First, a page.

Gov. Chris Christie made fighting New Jersey’s opioid abuse epidemic his top issue last year.

The state has spent an estimated $200 million to expand substance abuse treatment programs, including $42 million on an advertising campaign for the Reach NJ program, which offers help to those addicted and to their families and friends.

When Christie steps down as governor on Tuesday, there is uncertainty about whether these efforts will continue. And if they do, whether they will be scaled back.

Gov.-elect Phil Murphy has not discussed how he intends to proceed on the opioid abuse issue, and for that reason there is an undercurrent of concern among some anti-drug groups.

Angelo Valente, the executive director of the Partnership for a Drug Free New Jersey, said while Christie has been a leader on this issue, not only in New Jersey but throughout the country, “we’re very confident that Gov.-elect Murphy will also be very supportive of efforts to be able to support those that are in need, and efforts to help prevent our state from experiencing any more devastation as a result of the opioid epidemic.”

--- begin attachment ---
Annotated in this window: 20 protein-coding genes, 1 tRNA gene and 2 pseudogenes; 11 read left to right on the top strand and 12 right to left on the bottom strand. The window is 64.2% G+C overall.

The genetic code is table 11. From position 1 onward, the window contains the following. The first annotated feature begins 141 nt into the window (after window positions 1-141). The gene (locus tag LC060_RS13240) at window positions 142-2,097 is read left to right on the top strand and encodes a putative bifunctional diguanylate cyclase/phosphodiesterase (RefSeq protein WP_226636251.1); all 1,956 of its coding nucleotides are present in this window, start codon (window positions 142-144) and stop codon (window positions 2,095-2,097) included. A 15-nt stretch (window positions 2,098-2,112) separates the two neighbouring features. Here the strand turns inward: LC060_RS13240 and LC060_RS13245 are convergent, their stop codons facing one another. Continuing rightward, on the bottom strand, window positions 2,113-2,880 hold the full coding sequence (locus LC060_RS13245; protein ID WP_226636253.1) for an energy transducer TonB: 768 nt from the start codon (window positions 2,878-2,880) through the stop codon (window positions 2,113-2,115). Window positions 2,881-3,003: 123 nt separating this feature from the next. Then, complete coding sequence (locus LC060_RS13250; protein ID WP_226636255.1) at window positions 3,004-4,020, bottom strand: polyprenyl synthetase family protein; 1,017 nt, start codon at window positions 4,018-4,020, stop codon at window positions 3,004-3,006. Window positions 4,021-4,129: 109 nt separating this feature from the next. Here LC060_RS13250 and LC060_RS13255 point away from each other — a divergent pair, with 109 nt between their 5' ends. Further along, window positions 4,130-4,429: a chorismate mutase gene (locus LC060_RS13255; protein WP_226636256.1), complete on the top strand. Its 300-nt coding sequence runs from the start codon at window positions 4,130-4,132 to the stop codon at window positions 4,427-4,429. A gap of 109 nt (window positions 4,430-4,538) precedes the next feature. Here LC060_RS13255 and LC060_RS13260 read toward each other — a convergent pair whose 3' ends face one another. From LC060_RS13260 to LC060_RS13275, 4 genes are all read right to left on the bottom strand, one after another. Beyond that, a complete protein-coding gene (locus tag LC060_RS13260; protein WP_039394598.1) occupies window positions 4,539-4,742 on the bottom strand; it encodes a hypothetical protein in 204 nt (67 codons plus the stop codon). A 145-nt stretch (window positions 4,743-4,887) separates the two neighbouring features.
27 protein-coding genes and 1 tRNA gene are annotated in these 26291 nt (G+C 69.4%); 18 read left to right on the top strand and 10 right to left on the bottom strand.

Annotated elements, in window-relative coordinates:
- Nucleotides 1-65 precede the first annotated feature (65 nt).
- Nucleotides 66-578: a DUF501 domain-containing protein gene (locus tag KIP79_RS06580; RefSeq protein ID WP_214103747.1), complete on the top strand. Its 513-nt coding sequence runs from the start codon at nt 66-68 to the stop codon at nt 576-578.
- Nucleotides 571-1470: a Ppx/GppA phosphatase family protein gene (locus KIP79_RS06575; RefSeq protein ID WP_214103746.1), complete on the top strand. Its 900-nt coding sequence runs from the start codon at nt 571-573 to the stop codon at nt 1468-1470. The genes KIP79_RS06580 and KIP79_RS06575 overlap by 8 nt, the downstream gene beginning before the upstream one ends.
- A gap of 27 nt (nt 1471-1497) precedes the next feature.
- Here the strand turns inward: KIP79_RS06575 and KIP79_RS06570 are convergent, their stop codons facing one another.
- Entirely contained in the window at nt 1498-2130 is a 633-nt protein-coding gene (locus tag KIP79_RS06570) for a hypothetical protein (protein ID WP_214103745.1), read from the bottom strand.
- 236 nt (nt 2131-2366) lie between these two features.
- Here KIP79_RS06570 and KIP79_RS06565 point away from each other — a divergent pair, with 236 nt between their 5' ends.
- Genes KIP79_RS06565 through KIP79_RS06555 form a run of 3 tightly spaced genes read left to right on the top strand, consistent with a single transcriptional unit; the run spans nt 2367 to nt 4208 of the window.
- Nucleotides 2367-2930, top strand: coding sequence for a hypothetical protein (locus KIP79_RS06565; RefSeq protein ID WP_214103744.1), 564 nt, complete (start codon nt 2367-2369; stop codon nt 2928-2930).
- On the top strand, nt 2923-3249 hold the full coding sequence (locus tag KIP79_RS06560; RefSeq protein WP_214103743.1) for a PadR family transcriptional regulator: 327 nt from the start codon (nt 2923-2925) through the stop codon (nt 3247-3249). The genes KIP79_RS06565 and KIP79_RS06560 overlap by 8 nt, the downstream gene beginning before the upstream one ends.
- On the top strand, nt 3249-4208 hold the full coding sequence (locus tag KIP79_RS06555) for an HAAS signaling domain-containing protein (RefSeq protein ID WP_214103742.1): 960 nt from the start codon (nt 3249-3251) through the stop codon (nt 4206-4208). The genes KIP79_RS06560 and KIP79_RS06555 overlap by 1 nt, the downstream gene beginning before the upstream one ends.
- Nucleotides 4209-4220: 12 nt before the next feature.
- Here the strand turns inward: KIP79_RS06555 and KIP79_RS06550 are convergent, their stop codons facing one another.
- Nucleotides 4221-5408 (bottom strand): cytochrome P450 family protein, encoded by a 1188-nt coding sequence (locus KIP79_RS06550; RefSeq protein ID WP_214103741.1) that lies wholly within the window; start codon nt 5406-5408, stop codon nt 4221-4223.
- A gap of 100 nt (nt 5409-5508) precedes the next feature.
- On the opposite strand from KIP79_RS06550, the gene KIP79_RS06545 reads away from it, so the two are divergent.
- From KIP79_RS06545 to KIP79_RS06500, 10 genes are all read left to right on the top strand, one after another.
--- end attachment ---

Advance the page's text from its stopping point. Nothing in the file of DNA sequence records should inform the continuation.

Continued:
“We anticipate to be able to be working with him and his administration because we believe this is an issue that obviously impacts people throughout the state of New Jersey.”

He said the Reach NJ campaign has been a huge success because what it’s done “is to raise awareness on the issue, and that is really a crucial component of dealing with the epidemic.”

Deborah Wentz, the president and CEO of the New Jersey Association of Mental Health and Addiction Agencies, pointed out that “a paid ad campaign that captures time slots obviously gets the message out more strongly because it’s aired on a repeated basis.”

She added that Reach NJ has been “an excellent tool in fighting the opioid epidemic.”

Wentz also said she’s very confident that the incoming administration with Murphy at the helm “recognizes how very critical the treatment of addictions and mental illness is.”

Valente pointed out the Reach NJ program has become an invaluable resource because “first and foremost we have to look at prevention, and also simultaneously we have to look at treatment for those individuals that need treatment.”

You can contact reporter David Matthau at

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